In 2012, the sheer 350-meter high rock wall at the head of Sinbad Valley, located in the pristine wilderness of New Zealand’s Fiordland, became the focus of an exceptional conservation effort. Martin Wilson, the managing director of Abseil Access, was contracted to embark on a remarkable mission. The objective was to investigate the remote terrain for signs of the elusive Sinbad Skink, a lizard species classified as critically endangered.
During this expedition, Wilson spotted a solitary Sinbad Skink, confirming to the Department of Conservation that a viable population of this threatened species had found a safe refuge from predators on this colossal vertical wall. The discovery was a significant stride in protecting and preserving the Sinbad Skink, an animal of significant ecological value and a distinct emblem of New Zealand’s biodiversity.
Fast forward 11 years to January 2023, Wilson, now a seasoned veteran in challenging search missions and three other highly skilled rope access workers, once again ventured back to the towering rock wall. The goal was not just to extend the search but, with increased ambition, to capture enough Sinbad Skinks to carry out a translocation to a predator-free island.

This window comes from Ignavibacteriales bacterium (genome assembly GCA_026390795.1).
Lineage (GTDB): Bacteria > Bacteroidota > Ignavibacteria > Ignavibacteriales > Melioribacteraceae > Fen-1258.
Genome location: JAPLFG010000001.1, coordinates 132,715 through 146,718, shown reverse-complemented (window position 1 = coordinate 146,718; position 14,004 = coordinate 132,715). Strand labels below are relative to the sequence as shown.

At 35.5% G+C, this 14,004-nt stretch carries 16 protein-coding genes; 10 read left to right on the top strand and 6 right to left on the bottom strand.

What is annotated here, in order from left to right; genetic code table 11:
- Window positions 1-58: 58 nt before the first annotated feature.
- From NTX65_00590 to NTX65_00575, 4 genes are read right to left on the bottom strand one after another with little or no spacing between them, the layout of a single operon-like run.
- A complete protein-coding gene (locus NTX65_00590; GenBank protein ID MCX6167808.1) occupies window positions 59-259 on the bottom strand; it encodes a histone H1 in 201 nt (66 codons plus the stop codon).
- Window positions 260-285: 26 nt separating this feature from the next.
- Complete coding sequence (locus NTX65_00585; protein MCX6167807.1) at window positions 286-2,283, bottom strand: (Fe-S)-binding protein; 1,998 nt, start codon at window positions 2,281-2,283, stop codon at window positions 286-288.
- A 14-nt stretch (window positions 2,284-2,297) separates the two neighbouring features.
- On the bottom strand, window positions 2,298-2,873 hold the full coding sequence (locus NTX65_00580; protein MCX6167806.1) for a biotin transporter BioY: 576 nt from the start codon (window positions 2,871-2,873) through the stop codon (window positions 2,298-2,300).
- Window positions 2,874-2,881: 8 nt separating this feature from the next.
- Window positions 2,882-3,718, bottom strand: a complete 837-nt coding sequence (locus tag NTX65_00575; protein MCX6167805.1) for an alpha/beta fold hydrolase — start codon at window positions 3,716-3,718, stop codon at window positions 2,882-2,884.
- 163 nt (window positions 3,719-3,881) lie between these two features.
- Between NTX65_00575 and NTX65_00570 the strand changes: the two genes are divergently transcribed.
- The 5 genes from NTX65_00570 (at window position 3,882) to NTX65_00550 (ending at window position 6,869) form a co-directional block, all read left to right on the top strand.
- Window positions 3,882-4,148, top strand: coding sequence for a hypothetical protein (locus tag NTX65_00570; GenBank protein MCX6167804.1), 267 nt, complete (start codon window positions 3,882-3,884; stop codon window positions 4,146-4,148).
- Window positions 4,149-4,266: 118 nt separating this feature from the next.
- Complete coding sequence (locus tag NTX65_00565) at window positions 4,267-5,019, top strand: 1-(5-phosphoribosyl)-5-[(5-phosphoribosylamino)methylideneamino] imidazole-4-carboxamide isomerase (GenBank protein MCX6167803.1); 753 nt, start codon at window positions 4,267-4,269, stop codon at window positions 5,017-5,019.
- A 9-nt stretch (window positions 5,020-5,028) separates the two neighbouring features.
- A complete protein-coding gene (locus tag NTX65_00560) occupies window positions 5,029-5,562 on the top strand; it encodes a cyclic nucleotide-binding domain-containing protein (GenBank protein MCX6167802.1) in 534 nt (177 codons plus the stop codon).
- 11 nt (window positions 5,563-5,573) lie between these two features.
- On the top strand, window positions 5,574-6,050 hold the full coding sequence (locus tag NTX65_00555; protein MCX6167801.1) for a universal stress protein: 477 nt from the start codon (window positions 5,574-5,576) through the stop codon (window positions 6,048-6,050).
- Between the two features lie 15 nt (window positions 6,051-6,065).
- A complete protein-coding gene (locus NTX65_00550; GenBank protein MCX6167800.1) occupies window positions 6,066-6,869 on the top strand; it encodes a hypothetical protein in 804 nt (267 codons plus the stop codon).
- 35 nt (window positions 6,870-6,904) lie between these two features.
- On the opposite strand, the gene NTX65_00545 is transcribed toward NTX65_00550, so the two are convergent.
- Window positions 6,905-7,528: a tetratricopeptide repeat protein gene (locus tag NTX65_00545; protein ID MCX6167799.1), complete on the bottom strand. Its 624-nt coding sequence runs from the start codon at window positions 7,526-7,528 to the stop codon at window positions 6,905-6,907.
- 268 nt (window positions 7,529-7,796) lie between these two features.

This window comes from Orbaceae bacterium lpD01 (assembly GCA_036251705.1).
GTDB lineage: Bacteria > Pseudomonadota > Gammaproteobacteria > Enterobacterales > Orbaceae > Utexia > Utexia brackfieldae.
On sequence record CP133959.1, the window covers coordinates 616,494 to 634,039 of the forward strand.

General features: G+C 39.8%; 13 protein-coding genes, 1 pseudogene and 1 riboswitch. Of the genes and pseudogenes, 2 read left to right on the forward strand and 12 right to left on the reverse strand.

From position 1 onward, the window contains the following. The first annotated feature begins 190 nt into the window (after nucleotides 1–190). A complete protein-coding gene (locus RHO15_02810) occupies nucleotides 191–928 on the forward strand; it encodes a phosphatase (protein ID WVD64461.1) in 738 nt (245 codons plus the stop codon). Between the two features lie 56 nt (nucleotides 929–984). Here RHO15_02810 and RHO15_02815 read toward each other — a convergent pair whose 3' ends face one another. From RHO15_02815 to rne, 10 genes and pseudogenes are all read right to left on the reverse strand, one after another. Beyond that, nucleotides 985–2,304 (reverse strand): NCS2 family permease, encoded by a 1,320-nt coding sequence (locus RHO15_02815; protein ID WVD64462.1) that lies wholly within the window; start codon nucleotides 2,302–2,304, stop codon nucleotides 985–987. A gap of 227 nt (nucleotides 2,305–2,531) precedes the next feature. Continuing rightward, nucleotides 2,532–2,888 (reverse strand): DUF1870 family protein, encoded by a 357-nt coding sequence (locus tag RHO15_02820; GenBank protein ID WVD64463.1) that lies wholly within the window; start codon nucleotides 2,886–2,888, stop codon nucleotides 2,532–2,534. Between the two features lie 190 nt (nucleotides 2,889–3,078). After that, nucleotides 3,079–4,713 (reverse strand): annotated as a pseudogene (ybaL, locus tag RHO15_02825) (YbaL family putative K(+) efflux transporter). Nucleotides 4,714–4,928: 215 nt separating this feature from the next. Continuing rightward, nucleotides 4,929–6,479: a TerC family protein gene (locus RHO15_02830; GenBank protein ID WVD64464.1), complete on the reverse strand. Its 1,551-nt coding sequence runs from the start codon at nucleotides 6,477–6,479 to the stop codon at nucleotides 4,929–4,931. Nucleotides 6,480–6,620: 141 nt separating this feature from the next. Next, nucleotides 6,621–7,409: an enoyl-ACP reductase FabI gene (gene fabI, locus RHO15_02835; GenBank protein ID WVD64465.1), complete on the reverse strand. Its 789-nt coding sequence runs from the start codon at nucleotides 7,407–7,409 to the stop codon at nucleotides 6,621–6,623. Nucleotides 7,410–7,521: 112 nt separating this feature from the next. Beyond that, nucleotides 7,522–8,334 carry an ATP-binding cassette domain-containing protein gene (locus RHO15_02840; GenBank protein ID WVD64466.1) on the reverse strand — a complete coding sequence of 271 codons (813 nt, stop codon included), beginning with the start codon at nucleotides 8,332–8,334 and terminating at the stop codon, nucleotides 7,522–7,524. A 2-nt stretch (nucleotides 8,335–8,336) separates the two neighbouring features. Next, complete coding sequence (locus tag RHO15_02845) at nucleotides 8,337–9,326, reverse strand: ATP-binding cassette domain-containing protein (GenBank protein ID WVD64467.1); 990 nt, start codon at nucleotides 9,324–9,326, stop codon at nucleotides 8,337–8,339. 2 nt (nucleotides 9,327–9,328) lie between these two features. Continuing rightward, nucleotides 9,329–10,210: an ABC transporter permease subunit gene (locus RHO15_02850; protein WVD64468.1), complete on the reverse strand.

In this mission, the team was bolstered by the expertise of three renowned herpetologists, who contributed their knowledge of reptile and amphibian behaviour and ecology. Establishing their base camp at an altitude of 1600 meters atop the wall, they braved the challenging conditions to conduct a five-day search and trapping operation. In these five days, the team undertook gruelling abseils, some up to 180 meters long, meticulously laying approximately 50 traps across the rock face. Their commitment to the cause bore fruit, yielding a remarkable capture of 11 Sinbad Skinks, an invaluable contribution to securing this species’ survival.
In addition to the Sinbad Skinks, the team also documented the presence of 2 Cascade Geckos and 25 Mahogany Skinks, further illustrating the richness of biodiversity in this unique vertical ecosystem. The outcome of this daring mission reaffirms the value of multidisciplinary collaboration in conservation and sheds light on the hidden biodiversity of New Zealand’s Fiordland. As we celebrate the triumphs of these expeditions, we are reminded of the intricate balance that nature maintains and our responsibility to ensure its continued existence. We are proud to have played a part in these endeavours and look forward to supporting more such conservation initiatives.